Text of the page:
I’ve been meaning to talk about this for a while, and am just about getting around to it.

The drug I take to regulate my diabetes is insulin, I will attempt to describe the process below. A lot of the information here I take from the electronic Medicines Compendium (eMC) web site, which is one of the resources used by clinicians in the UK. Quickly on this note, the eMC seems squarely aimed at a UK audience, and these drugs might have different names or compositions in different countries, so if you live outside the UK please bear this in mind.

My insulin is ultimately injected into my tummy, and for this reason comes in a syringe which is called a “pen”, shown below:

Each pen is probably 6 inches long, and ¾ inch diameter. To the left-hand end of this, I screw in a single-use (sterile) needle so as to inject myself (the pen is used multiple times).

What’s in the pen?

The pen contains a product called Humalog Mix25, by drug firm Eli Lilly. I think this is just about the only prescription I’ve ever had which specifies both manufacturer and product names. Mostly, meds are named generically. The pen comprises two active ingredients,

  • 25% insulin lispro solution, which is a fast-acting insulin (around 15 mins), and
  • 75% insulin lispro protamine suspension (intermediate-acting, I can’t see a definition of what they mean by this, although they do have a chart on their entry in the eMC)

The list of “non-active” ingredients (the solvent) is detailed on the eMC web site, although I shan’t discuss it here.

To see what the difference is between a solution and a suspension, there’s a video on Youtube. I can’t find data on how concentrated these solutions/suspensions are compared to the solvent, although it appears to be somewhat arbitrary. It is certainly consistent for pens of a certain brand (so if you set a pen to dispense a certain dose, you get the same dose as you did with the last pen etc.), but not for pens of different brands. So, if I were to change the brand of insulin that I use, I would need to work out my dose from scratch once again.

How do I measure my dose?

Talking of dose, you can hopefully see, toward the right end of the pen, a dial. I can wind this dial both ways between 0-60. As you wind, the plunger moves in and out, just like a screw, varying the dose of insulin you’ll receive. The gradations are called “units”. The term “unit” is ubiquitous, although again the number of units of one type of insulin does not necessarily correspond to that same number of units of another type of insulin. Not all insulins are equal! I won’t go into the different types of insulins available right now, but certainly there are faster- and slower-acting varieties, and I would assume that different manufacturers use different concentrations (insulin vs. solvent). Then there are mixtures of different types of insulin, like my pens, which are entirely proprietary.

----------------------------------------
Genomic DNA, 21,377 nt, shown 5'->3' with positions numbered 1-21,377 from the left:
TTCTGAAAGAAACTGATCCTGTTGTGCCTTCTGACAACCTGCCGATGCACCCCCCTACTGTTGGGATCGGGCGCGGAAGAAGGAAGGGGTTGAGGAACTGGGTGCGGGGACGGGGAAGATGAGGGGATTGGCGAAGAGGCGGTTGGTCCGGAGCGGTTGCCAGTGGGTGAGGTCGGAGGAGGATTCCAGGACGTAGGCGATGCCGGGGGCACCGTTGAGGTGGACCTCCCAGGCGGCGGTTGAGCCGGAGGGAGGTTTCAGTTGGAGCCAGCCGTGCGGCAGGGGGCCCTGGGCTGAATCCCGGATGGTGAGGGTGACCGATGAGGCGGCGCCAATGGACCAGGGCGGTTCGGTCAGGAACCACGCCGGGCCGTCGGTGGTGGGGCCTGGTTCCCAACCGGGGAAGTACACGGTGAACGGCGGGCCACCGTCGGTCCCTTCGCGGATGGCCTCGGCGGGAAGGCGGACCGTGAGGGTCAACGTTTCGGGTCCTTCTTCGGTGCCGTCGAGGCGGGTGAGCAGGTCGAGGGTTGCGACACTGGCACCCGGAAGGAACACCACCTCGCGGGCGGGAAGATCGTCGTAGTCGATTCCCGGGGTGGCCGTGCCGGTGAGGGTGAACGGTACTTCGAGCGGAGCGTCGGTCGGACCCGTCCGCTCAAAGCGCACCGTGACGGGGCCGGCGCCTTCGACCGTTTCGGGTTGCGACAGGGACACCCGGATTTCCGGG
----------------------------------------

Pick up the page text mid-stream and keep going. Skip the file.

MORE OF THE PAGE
One of my pens contains 300 units, in theory. In practise I think this varies slightly from pen to pen. Anyway, this corresponds to 3ml of the (insulin + solvent) mixture. So if you take a dose of, say, 50 units, you’re talking about fractions of a millilitre. For me, each pen lasts roughly half a week (on two injections per day). Doses tend to go up over time (but slowly), presumably because one’s pancreas gradually does less.

In terms of storage, I need to store unused pens in the refrigerator, although in theory they can be stored there for up to 3 years. Once I’ve started using it, I don’t (i.e. I’m instructed not to) keep it in the fridge (in fact it’s good to store under 30°C), but I have to use the pen within 28 days.

At the highest level, these pens come in boxes of five. And I submit a prescription for one box at a time (so five pens, around 2½ weeks of meds).


One last thing, I’m not a clinicial so please don’t use what I’ve written as the basis for any treatment of either yourself or of others. If you do this, understand that it is at your own risk. I’d certainly advocate you getting to know your own meds, and taking control yourself, but the purpose of this article is simply to illustrate what “taking insulin” is all about for me. If you notice any errors, please either contact me or post a comment, and I will correct the article as soon as I am able.


A few weeks ago I posted about some of the niggles I have when dressing. I wanted to quickly address some of the issues I face while trying to sleep.

Bear in mind that I’m speaking as someone who has very limited movement in my arm, and no movement whatsoever in my ankle.

I’ve always slept on my side, and not necessarily the same side. This means that nowadays, my dodgy arm is essentially a bit of luggage. So my “good” arm needs to get involved when I moved. But all of this is do-able.

My ankle, however, is a different proposition. Quite often – every night, likely as not – I get a pain which feels exactly like cramp, in my left calf.Now, I used to get cramp when I rode long cycle rides, and read that the cause was dehydration. But I’m not dehydated these days, so it may not be the same thing. It feels the same.

The solution, in both cases, is to stretch my calf. Before the stroke, it never clicked (it didn’t happen often enough for me to recognize a pattern), but I used to stretch the calf by putting my foot flat on the floor. I had to get up and sit on the edge of the bed to do this. Since the stroke I have noticed that my foot is generally quite limp, at an angle of approximately 180°, or thereabouts. I can stretch the calf enough by using my other foot to raise my bad foot to 90°, pretty much the position it takes when I walk. Of course, this can be achieved without getting out of bed, so it is now easier to correct. Sitting on the bed and putting my foot on the floor also works.